Play Therapy Conference Held on A.P. White Campus
Posted on Thursday, July 08, 2010 [4:01 PM]
Enrica Macklin of Louisville, Ky., enjoys an experiential clay
exercise during a training
session held at the June 24-25 play therapy conference at the A.P.
White Campus. The
event was sponsored by the college's Appalachian Play Therapy
COLUMBIA, Ky. -- Lindsey Wilson College Associate
Professor of Human Services Jodi Crane does not mean to appear
overzealous when she talks about the potential play therapy holds
for some individuals.
"I hate to use the word magic, but that would be a good way to
describe it," Crane said.
On June 24-25, a total of 55 mental-health professionals and
students from six states had a firsthand opportunity to learn about
play therapy when they attended the second conference sponsored by
the LWC Appalachian Play Therapy Center.
Crane, who is director of the LWC Appalachian Play Therapy
Center, has high praise for the growing form of therapy used in the
United States. As the United States Association for Play Therapy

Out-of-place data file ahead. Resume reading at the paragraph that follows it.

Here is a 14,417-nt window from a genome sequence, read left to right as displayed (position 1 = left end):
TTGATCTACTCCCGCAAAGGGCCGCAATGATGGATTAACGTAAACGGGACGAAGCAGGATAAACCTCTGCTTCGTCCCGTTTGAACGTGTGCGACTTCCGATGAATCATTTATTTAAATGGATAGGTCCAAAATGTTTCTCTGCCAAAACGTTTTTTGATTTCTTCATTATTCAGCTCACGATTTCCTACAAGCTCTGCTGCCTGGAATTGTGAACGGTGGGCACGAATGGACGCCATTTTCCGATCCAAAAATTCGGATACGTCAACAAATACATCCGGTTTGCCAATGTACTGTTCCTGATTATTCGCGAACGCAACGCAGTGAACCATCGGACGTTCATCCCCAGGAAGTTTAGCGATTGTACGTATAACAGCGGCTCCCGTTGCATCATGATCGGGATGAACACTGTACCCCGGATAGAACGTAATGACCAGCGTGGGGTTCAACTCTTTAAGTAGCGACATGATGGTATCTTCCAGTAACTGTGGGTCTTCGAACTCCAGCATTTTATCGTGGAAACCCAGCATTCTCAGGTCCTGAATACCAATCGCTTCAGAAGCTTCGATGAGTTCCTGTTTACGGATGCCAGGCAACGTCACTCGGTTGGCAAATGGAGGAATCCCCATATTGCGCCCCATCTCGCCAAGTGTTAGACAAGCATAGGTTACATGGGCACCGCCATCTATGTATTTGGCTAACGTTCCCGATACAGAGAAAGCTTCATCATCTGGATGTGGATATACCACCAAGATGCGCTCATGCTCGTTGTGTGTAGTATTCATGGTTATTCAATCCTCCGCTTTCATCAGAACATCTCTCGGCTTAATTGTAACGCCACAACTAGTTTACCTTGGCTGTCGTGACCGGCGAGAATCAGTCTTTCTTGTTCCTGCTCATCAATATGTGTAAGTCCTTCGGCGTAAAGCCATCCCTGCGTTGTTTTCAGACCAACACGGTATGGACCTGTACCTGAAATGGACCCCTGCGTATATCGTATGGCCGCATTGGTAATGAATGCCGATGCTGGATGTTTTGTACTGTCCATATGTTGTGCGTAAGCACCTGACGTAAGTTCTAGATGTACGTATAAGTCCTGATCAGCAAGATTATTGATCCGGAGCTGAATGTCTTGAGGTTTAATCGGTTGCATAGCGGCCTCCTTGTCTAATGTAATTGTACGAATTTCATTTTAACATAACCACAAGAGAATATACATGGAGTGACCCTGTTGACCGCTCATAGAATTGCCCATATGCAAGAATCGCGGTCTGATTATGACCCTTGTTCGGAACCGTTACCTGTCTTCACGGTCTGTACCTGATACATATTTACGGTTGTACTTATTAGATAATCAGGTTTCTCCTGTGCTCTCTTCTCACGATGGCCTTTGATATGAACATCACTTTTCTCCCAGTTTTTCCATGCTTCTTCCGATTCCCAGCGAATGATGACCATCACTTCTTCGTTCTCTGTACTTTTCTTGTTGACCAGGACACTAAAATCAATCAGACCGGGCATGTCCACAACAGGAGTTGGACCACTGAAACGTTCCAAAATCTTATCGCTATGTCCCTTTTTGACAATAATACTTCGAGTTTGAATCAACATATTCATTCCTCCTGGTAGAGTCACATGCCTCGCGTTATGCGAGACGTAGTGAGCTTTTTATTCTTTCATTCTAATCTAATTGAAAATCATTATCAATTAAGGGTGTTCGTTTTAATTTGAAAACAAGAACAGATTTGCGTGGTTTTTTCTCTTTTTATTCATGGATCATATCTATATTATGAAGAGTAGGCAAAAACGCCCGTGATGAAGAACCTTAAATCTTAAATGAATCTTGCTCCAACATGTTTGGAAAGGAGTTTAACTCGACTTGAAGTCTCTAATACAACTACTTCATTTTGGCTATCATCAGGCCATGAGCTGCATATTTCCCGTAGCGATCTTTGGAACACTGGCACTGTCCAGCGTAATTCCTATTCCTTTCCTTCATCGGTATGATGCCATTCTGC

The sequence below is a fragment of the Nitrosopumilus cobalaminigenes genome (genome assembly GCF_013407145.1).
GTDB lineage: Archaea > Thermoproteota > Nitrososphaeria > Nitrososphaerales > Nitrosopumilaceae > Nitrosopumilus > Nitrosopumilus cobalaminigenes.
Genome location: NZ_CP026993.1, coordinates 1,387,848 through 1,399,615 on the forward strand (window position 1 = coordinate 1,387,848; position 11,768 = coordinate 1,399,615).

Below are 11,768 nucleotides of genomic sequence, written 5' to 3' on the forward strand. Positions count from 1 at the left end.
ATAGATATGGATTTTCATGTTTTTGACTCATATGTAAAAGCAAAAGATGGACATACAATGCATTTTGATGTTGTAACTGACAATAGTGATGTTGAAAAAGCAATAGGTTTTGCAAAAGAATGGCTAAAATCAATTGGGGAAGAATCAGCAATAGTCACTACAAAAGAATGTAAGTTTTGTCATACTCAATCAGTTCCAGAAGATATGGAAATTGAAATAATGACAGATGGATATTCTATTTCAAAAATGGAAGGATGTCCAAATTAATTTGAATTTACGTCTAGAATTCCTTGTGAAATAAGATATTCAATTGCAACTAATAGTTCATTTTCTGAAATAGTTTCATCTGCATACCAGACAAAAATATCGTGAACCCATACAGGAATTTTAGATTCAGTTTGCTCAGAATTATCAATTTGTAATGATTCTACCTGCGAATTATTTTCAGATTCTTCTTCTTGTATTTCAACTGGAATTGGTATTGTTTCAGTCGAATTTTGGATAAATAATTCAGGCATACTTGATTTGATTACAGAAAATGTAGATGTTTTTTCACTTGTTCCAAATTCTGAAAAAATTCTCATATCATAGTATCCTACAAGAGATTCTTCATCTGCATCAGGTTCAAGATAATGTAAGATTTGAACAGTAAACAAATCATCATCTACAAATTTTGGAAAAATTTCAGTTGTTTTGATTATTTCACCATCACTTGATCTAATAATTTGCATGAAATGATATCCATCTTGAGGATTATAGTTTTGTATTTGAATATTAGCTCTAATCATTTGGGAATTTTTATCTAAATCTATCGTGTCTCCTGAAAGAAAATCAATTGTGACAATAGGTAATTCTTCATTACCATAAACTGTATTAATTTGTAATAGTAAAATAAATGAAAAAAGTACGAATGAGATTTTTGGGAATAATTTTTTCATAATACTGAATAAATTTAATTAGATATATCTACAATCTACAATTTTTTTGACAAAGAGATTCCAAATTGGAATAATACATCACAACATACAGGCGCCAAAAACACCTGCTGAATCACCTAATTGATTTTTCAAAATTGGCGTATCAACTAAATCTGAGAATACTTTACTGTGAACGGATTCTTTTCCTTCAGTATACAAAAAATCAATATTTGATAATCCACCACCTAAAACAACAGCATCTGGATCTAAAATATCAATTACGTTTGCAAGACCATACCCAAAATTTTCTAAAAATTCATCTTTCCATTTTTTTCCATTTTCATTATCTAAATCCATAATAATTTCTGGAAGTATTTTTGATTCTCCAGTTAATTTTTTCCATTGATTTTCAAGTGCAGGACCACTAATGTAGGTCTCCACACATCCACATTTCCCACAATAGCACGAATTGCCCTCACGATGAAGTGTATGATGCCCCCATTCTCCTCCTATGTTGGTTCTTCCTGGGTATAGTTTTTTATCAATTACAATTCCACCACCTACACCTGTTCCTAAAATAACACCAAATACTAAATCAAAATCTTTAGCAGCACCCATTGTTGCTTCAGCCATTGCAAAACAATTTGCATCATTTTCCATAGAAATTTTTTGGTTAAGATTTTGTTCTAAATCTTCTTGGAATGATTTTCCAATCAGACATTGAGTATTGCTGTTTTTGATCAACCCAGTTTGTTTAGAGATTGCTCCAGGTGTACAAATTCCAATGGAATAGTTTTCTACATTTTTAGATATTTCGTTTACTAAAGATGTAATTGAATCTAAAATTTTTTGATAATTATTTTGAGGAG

points out, Aristotle and Plato reflected on the fundamental
importance of play in the lives of human beings.
The June 24-25 conference held at LWC featured training by noted
child and adolescent mental-health professional Felicia
Caroll, who is founder-director and advanced trainer at the
West Coast Institute for Gestalt Play Therapy.
Carroll led training sessions and also discussed a wide range of
play therapy techniques. The training sought to build a theoretical
understanding and clinical skills in working with children and
adolescents from the perspective of gestalt psychotherapy -- a form
of psychotherapy that emphasizes personal responsibility and that
focuses on an individual's experiences.
"Children learn best through play," Crane said. "Play impacts
cognitive, physical, social and emotional behaviors. Hence the
primary benefit from a therapy standpoint is the fact that children
communicate and realize some of their conscious and unconscious
desires through the therapy."